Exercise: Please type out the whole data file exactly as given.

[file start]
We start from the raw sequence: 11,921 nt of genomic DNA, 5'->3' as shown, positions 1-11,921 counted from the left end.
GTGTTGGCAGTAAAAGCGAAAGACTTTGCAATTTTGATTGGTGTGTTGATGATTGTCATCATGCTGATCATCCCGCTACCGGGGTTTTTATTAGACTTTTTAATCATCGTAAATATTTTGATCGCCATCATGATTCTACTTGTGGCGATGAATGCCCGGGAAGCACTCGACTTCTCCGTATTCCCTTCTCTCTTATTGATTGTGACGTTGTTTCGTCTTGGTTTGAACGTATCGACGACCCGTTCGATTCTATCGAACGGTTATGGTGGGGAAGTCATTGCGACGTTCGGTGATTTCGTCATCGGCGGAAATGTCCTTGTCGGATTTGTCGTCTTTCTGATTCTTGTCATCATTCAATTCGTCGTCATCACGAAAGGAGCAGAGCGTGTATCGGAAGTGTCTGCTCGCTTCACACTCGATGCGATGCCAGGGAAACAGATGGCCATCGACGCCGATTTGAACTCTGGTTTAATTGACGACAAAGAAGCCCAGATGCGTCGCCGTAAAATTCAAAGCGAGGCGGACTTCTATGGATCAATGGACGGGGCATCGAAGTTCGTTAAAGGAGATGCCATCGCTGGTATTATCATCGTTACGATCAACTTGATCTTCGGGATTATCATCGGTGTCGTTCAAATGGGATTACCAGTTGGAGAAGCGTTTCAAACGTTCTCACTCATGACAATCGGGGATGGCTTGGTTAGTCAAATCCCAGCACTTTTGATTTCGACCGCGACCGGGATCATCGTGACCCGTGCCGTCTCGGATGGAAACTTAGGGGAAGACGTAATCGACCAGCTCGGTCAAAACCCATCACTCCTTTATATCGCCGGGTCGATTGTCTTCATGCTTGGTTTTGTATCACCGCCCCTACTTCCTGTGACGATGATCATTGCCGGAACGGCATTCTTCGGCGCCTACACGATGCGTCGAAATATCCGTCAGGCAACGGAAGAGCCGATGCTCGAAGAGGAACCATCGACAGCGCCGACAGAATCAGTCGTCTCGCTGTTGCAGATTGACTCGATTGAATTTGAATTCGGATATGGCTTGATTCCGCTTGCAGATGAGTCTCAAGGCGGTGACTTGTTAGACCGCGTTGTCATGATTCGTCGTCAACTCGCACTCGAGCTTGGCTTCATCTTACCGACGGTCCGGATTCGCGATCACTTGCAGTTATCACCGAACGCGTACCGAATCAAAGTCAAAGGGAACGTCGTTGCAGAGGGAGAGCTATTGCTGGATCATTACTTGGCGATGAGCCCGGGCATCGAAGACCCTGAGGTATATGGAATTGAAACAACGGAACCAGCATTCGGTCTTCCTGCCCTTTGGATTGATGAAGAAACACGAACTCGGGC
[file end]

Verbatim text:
We start from the raw sequence: 11,921 nt of genomic DNA, 5'->3' as shown, positions 1-11,921 counted from the left end.
GTGTTGGCAGTAAAAGCGAAAGACTTTGCAATTTTGATTGGTGTGTTGATGATTGTCATCATGCTGATCATCCCGCTACCGGGGTTTTTATTAGACTTTTTAATCATCGTAAATATTTTGATCGCCATCATGATTCTACTTGTGGCGATGAATGCCCGGGAAGCACTCGACTTCTCCGTATTCCCTTCTCTCTTATTGATTGTGACGTTGTTTCGTCTTGGTTTGAACGTATCGACGACCCGTTCGATTCTATCGAACGGTTATGGTGGGGAAGTCATTGCGACGTTCGGTGATTTCGTCATCGGCGGAAATGTCCTTGTCGGATTTGTCGTCTTTCTGATTCTTGTCATCATTCAATTCGTCGTCATCACGAAAGGAGCAGAGCGTGTATCGGAAGTGTCTGCTCGCTTCACACTCGATGCGATGCCAGGGAAACAGATGGCCATCGACGCCGATTTGAACTCTGGTTTAATTGACGACAAAGAAGCCCAGATGCGTCGCCGTAAAATTCAAAGCGAGGCGGACTTCTATGGATCAATGGACGGGGCATCGAAGTTCGTTAAAGGAGATGCCATCGCTGGTATTATCATCGTTACGATCAACTTGATCTTCGGGATTATCATCGGTGTCGTTCAAATGGGATTACCAGTTGGAGAAGCGTTTCAAACGTTCTCACTCATGACAATCGGGGATGGCTTGGTTAGTCAAATCCCAGCACTTTTGATTTCGACCGCGACCGGGATCATCGTGACCCGTGCCGTCTCGGATGGAAACTTAGGGGAAGACGTAATCGACCAGCTCGGTCAAAACCCATCACTCCTTTATATCGCCGGGTCGATTGTCTTCATGCTTGGTTTTGTATCACCGCCCCTACTTCCTGTGACGATGATCATTGCCGGAACGGCATTCTTCGGCGCCTACACGATGCGTCGAAATATCCGTCAGGCAACGGAAGAGCCGATGCTCGAAGAGGAACCATCGACAGCGCCGACAGAATCAGTCGTCTCGCTGTTGCAGATTGACTCGATTGAATTTGAATTCGGATATGGCTTGATTCCGCTTGCAGATGAGTCTCAAGGCGGTGACTTGTTAGACCGCGTTGTCATGATTCGTCGTCAACTCGCACTCGAGCTTGGCTTCATCTTACCGACGGTCCGGATTCGCGATCACTTGCAGTTATCACCGAACGCGTACCGAATCAAAGTCAAAGGGAACGTCGTTGCAGAGGGAGAGCTATTGCTGGATCATTACTTGGCGATGAGCCCGGGCATCGAAGACCCTGAGGTATATGGAATTGAAACAACGGAACCAGCATTCGGTCTTCCTGCCCTTTGGATTGATGAAGAAACACGAACTCGGGC